Firefighters union fights plan to take 30 stations, including Paxton, temporarily offline | The advertiser – Cessnock

A proposal to take 30 NSW fire and rescue stations – including Paxton – temporarily offline amid staff shortages is being fought by the firefighters’ union.

The union says taking stations offline poses “major risks to firefighters and the safety of the community,” but Fire and Rescue NSW says this does not reduce service delivery; it is the continuation of a practice that has been in place for over a decade.

Trucks from 34 stations across the state (including Bellbird, Kearsley, and one but not both of Abermain or Kurri Kurri) can be taken offline if a minimum crew of four cannot be provided as part of the ‘an order introduced in 2008.

The union opposes the proposal to add 30 more stations to this list within the Industrial Relations Commission, saying it “deprives a local community of a critical emergency response, leaving any intervention to the fire stations. firefighters from further away and reducing the number of fires. trucks to any incident “.

But Fire and Rescue NSW’s acting deputy field operations commissioner Rob McNeil said service delivery would not be curtailed.

“We are not closing the fire stations,” he said.

“The practice of temporarily taking fire trucks offline at some guard stations has been in place for over a decade and was introduced with the support of unions.

“FRNSW fire trucks are part of a mobile network of resources that do not remain stationary at stations.

“All trucks have automatic vehicle tracking to allow the nearest and most appropriate truck to respond.

“Trucks will only be temporarily taken offline if it is safe to do so and there are other trucks in the network that could respond quickly to an incident.”

Firefighters’ Union Secretary of State Leighton Drury took issue with the union’s claim to support the introduction of the practice.

“The FBEU did not agree in 2008, and now does not agree with taking fire stations offline,” he said.

“Fire and rescue can talk all they want about risk management and demographics, but the reality is that unless a fire truck has personnel to get there, if a fire breaks out, this fire truck will not go.

“This is a compelling fact that senior management and government just don’t understand. Local communities deserve their local fire truck to show up as quickly as possible. They shouldn’t have to wait for the next nearest truck to show up.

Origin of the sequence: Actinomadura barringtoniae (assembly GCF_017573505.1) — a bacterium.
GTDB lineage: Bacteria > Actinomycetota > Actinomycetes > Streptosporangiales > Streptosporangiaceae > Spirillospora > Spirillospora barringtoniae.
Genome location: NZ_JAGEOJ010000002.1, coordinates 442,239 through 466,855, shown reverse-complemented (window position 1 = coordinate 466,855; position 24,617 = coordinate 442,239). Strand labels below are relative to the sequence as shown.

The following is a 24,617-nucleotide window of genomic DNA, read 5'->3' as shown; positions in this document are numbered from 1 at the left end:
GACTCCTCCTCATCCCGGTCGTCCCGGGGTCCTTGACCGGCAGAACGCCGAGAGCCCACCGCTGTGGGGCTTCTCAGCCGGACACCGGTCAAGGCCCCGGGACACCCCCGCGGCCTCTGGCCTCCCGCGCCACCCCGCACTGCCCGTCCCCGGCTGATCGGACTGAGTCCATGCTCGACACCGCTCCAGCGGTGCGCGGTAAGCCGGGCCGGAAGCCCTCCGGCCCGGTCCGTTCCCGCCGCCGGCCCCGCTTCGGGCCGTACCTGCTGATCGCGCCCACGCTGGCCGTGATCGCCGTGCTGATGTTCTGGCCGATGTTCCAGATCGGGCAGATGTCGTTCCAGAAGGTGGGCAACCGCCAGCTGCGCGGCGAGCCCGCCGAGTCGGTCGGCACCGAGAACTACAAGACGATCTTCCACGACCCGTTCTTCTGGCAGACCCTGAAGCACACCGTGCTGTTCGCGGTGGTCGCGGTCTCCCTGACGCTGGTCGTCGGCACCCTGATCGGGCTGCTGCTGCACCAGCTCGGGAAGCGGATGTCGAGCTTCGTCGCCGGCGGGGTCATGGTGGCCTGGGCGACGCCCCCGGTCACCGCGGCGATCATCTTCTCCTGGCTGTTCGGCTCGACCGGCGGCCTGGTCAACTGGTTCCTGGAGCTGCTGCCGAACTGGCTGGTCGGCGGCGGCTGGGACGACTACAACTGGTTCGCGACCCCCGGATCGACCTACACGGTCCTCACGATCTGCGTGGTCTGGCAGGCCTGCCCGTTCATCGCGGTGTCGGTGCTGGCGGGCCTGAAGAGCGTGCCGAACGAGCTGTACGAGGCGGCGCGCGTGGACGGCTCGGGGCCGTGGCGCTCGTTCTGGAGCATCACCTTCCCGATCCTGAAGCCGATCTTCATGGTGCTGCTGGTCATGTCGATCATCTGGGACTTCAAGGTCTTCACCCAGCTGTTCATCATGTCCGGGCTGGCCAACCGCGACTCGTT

“If Fire and Rescue were serious about keeping communities safe, they would abandon this plan.

“It does not pass the publicity test and it will leave communities worse off.”

Cessnock MP Clayton Barr said the plan was a “terribly dangerous bet” for the NSW government, especially as Paxton is the only fire and rescue station in the rural west of Cessnock.

“They are playing with people’s lives and property. The government knows for sure that a decision like this will increase the risk to communities that will not be protected in the normal way, with normal coverage, leaving some of the these fire stations are in shutdown mode, ”Barr said.

“What if the Pinch was closed and the nearest truck had to go through Quorrobolong?”

“These villages – Paxton, Ellalong and Millfield – are growing and growing.

“I hope no tragedy will come from this decision.

“Why can the government find billions and billions of dollars to build a road, a bridge or a tunnel in Sydney, but cannot find a few thousand dollars for the people of Paxton?

The case was partially heard by the Industrial Relations Commission and will have a final day of hearing on December 17.

Mr Drury urged the community to support his local fire station.

“We encourage people to write to the Member of Parliament for their local state, the Minister for Police and Emergency Services, the New South Wales Fire and Rescue Commissioner and make their voices heard,” a- he declared.

“And above all, we need the community to support our local firefighters, who are of course at the center of this proposal.

“They are doing their best to maintain this vital service, and their employer wants to put them aside and allow their local community to be exposed.

“We encourage people to apply for positions at their local NSW fire and rescue stations if they are recruiting, and don’t forget to thank your local fire fighters for their outstanding work in the community.”

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